7. I am new to your site and I love it already. Just have one question where do I get or find Washing soda????
    Thanks in advance

  8. Tommie–Thank you! You can usually find washing soda in the laundry aisle of most larger supermarkets.

  9. Any tips for a scented fabric softener? I’ve tried wool dryer balls with essential oil but the clothes don’t smell like the oil at all. I currently use 1/2 cup of vinegar as a rinse but I need something with a scent.

  10. You can either buy citric acid in the laundry section of grocery stores under the brand name Lemi-Shine, use lemon Kool-Aid or bulk Wylers quart of Light (sugar free) lemonade mix from Dollar Tree.

  11. Wow! Mind blown! Your researched responses are EXACTLY what I needed in my search for the best homemade cleaners. Not that satisfaction stops my mind from coming up with new questions . . .

    Let’s see if I can ask this in a way that makes sense -

    You add citric acid to counter hardness, but need to increase the washing soda to keep the overall product basic(alkaline, whatever). What is the neutralized citric acid doing to keep minerals from depositing on clothes? Once neutral, the citric acid is now itself a salt, and I’d think that would increase sediment? Maybe?

    I’ve been using vinegar in my rinse cycle, and while I feel it’s successful, I have my doubts, given that water is naturally alkaline in my part of the country (buffered around 8.5 pH). I’m wondering if I should just add the citric acid to the rinse cycle. Does it dissolve quickly? Should I dissolve it in some distilled or other non-alkaline water and add it as a liquid to the softener dispenser?

    Stewart

  12. >>You add citric acid to counter hardness, but need to increase the washing soda to keep the overall product basic(alkaline, whatever). What is the neutralized citric acid doing to keep minerals from depositing on clothes? Once neutral, the citric acid is now itself a salt, and I’d think that would increase sediment? Maybe?

    The pH is neutralized, but not the ability to handle minerals. After the acid base reaction, that salt created is still anti-mineral. It’s not the pH that does it. I can’t remember the mechanism (9 months preggers right now) but it doesn’t precipitate.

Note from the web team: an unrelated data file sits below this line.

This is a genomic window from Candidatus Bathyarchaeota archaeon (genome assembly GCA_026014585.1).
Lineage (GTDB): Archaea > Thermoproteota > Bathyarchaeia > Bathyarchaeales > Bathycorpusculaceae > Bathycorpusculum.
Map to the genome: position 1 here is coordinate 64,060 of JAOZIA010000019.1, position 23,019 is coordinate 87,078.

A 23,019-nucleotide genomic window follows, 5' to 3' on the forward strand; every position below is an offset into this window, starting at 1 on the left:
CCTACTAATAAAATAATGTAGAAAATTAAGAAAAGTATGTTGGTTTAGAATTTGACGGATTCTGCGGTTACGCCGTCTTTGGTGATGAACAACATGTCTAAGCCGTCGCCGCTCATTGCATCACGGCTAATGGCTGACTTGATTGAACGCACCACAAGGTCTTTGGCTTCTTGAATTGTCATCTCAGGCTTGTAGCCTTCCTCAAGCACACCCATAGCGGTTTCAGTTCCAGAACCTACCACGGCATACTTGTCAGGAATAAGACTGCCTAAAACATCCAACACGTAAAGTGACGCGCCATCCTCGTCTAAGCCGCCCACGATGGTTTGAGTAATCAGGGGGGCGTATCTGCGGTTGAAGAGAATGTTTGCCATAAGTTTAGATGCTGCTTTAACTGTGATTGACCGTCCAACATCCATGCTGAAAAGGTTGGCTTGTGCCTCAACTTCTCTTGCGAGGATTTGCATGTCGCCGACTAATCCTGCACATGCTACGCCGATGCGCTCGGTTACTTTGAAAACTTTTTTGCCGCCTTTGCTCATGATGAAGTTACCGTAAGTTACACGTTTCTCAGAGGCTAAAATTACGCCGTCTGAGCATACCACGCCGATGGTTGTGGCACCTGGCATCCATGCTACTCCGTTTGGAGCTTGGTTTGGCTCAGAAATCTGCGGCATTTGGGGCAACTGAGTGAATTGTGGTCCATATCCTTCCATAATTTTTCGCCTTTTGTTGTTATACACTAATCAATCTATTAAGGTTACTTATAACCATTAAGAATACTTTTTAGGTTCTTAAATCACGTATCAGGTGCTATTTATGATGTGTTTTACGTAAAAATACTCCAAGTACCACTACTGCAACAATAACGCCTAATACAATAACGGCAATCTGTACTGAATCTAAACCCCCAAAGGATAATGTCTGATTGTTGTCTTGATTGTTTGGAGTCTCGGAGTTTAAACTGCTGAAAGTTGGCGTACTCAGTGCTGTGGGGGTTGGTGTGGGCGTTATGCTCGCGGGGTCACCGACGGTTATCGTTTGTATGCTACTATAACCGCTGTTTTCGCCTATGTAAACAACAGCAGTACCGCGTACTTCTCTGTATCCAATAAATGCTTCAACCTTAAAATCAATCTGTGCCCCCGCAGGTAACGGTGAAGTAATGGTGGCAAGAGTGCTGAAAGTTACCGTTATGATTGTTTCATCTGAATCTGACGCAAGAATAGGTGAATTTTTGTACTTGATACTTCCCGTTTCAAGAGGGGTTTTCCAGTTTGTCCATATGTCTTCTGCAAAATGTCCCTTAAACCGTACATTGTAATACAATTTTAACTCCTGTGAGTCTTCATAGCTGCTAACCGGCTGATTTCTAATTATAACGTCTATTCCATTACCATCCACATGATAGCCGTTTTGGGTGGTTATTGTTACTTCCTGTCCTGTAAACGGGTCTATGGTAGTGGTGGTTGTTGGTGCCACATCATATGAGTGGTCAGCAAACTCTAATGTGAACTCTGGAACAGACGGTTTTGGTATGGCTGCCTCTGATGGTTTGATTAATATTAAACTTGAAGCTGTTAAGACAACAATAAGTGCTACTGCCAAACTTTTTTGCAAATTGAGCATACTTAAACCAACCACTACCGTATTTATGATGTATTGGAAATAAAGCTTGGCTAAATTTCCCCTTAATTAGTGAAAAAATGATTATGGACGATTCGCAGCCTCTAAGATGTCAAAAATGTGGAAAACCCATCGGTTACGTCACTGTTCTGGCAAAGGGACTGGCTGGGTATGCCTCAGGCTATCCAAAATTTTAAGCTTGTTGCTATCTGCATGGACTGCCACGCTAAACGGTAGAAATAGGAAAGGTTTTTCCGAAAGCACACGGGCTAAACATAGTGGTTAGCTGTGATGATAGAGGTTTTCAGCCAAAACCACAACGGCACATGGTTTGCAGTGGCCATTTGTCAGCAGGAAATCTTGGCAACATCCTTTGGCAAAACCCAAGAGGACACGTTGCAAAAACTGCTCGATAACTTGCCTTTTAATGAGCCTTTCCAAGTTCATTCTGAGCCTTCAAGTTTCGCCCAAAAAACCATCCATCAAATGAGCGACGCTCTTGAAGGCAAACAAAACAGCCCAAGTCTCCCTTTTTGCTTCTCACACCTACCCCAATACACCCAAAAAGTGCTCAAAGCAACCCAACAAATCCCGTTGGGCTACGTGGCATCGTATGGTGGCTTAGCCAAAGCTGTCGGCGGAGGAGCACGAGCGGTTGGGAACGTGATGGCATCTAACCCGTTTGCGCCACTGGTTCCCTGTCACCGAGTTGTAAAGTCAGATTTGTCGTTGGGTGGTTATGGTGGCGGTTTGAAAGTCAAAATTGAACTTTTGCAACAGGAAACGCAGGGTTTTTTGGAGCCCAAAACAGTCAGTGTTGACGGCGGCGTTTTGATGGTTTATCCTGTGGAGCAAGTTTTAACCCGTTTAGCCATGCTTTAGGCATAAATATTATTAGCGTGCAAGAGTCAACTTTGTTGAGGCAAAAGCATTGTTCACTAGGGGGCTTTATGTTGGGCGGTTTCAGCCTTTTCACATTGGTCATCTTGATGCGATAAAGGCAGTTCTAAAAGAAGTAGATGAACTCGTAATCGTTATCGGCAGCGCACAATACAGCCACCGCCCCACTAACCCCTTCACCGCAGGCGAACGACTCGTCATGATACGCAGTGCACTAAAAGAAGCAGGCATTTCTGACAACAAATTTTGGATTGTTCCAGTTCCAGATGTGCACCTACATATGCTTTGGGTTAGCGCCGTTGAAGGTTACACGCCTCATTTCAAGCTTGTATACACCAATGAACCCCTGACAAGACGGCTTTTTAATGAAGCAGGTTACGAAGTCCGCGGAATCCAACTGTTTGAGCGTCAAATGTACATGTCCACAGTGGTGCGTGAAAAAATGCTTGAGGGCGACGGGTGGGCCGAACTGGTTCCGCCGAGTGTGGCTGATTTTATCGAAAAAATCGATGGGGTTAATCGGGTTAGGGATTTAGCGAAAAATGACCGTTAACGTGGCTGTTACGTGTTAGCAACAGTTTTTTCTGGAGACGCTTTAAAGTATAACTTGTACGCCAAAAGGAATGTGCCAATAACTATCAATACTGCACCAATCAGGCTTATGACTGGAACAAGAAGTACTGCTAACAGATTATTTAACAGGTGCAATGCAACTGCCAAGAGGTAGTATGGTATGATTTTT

>>I’ve been using vinegar in my rinse cycle, and while I feel it’s successful, I have my doubts, given that water is naturally alkaline in my part of the country (buffered around 8.5 pH). I’m wondering if I should just add the citric acid to the rinse cycle. Does it dissolve quickly? Should I dissolve it in some distilled or other non-alkaline water and add it as a liquid to the softener dispenser?

    You can do either. I calculated the amount of store-bought vinegar needed for neutral water. Depending on your washer, it may be more or less easy to add the acid at different points. Mine has an automatic liquid release during the rinse, so I like the laziness of putting it in at the beginning of the cycle. If you are more attentive than I, I would think you could just put it into the rinse cycle dry…but that’s just a guess. I haven’t watched it dissolve before; I just know it sucks water in from teh atmosphere like crazy and makes clumps, so I would think it would love a liquid environment.

  13. Questions…
    1. Does this get hard in humid weather?
    2. If the salt helps soften clothes, can salt be added to the detergent recipe? How much would one need?
    3. What is TSP and is it harmful?
    Thanks!!

  14. I’ve been using the old laundry recipe for a year and have gotten the bad dingy’s. Old recipe with washing soda AND borax. Will adding citric acid remove the dinginess? I’ll be making a new batch with the new recipe soon.